Understanding chlorine residual decay kinetics and the factors that influence them are essential for such current tasks as siting chlorination facilities, dosage optimisation, choice of sampling locations and frequencies, and general design and operational control of drinking water networks, increasingly accomplished with the help of simulation models.
Available constants for bulk chlorine decay are typically determined under static conditions. However, as for all fast reactions in water flows, chlorine consumption rates in drinking water pipes may be influenced by the existing mixing regimes, a function of flow turbulence, which is primarily controlled by flow velocity and pipe diameter.
Flow velocities vary greatly in space and time in water transmission and distribution systems; pipe diameters are seldom uniform. Although both variables are readily available in the currently available network analysis simulators that implement chlorine models, such variations are not accounted for. Instead, a single preset decay rate constant is generally used for describing chlorine residual consumption throughout an entire system.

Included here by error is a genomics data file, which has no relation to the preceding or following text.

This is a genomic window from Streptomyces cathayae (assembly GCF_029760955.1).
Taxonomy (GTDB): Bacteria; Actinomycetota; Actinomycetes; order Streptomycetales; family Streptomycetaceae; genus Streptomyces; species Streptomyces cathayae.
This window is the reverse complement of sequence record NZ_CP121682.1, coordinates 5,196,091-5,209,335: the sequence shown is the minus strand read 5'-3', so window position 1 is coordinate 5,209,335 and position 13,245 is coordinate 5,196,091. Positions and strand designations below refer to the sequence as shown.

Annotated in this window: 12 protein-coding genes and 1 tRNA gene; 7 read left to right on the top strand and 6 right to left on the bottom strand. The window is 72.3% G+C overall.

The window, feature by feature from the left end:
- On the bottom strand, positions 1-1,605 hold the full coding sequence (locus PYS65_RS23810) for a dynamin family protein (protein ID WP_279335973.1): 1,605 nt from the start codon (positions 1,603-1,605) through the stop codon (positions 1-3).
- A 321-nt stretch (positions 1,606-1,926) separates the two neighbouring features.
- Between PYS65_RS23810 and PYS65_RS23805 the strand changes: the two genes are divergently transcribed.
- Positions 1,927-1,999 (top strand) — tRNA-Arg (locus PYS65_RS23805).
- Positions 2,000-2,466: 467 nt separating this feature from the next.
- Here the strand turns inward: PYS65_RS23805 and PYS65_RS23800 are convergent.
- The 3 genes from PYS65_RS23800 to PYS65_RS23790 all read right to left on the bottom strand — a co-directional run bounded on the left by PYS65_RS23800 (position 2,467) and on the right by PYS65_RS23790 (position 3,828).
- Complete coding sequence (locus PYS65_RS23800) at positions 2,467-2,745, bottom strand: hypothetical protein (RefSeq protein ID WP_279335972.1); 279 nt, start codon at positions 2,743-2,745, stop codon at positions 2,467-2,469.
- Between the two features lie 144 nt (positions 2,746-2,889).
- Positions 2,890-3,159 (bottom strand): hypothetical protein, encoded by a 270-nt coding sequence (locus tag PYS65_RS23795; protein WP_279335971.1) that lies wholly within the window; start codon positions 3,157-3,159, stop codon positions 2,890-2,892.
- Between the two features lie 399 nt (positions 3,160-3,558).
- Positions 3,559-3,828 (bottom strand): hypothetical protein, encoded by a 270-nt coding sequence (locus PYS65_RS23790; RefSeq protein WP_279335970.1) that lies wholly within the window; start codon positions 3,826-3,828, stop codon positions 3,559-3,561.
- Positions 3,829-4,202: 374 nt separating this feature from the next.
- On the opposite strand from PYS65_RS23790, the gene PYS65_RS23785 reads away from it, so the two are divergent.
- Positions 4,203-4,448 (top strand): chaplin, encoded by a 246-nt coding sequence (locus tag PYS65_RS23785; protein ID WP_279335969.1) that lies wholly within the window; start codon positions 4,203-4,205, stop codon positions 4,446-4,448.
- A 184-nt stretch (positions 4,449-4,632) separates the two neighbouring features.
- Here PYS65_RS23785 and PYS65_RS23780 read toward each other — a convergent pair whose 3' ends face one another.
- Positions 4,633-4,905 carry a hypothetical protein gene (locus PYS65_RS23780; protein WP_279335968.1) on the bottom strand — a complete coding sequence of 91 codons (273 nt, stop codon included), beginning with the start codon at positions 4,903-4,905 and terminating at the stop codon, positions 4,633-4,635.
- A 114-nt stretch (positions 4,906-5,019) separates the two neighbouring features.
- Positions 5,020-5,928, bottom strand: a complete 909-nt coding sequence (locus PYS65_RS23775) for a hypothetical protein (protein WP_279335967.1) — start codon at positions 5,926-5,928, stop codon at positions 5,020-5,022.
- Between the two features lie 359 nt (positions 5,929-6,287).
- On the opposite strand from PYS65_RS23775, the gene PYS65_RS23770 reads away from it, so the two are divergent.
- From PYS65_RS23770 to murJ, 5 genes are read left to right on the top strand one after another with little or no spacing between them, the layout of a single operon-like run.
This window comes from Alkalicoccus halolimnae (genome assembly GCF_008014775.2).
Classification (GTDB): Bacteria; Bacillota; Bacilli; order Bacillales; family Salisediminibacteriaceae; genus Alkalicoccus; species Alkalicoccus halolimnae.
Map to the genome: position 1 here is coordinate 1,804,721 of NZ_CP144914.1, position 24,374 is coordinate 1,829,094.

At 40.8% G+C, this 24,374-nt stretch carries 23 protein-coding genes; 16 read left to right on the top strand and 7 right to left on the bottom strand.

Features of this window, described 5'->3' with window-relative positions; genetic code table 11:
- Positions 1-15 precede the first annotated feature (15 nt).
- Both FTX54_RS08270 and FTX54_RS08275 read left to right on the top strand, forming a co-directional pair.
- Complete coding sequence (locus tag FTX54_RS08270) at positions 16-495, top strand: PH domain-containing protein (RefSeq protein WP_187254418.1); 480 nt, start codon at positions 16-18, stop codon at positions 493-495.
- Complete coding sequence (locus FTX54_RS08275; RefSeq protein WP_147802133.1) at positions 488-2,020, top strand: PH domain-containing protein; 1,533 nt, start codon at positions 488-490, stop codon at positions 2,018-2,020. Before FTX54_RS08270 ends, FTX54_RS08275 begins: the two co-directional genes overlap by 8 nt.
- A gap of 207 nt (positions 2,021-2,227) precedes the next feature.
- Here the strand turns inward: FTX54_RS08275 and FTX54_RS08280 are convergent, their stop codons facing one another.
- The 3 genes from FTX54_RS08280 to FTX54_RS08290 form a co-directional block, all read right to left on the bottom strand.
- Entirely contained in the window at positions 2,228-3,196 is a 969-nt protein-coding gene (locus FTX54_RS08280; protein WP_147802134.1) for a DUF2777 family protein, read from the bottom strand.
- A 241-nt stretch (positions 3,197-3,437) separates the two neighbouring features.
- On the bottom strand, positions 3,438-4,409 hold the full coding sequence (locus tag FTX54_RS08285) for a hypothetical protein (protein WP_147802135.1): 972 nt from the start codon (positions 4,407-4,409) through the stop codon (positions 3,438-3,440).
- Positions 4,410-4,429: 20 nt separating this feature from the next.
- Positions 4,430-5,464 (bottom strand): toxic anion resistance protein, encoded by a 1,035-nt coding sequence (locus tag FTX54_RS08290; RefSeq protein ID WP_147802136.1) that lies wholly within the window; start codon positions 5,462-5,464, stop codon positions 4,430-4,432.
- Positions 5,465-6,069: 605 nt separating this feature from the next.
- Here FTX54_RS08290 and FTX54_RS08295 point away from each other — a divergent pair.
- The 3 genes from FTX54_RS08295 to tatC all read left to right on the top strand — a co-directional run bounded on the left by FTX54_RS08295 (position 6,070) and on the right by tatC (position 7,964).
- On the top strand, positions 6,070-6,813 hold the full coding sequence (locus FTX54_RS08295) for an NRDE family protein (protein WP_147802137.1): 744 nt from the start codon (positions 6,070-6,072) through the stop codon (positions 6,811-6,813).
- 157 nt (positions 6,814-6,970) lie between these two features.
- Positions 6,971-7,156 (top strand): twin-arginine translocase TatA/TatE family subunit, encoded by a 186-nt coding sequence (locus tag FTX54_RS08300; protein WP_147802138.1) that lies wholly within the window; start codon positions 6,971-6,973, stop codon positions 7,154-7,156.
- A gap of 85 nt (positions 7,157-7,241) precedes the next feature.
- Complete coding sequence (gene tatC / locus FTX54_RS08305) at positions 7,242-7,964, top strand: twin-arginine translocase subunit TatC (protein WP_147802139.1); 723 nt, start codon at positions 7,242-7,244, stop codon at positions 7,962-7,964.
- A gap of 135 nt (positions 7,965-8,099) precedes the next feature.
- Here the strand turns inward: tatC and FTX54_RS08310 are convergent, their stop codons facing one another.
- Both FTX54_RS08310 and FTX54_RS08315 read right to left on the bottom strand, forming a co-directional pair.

In addition to highlighting how negligible PVC pipe wall chlorine consumption is, as such, this paper presents experimental evidence of a significant correlation between pipe flow velocity and bulk chlorine decay rates, and proposes a simple but effective approach to implement this dependency in current simulators.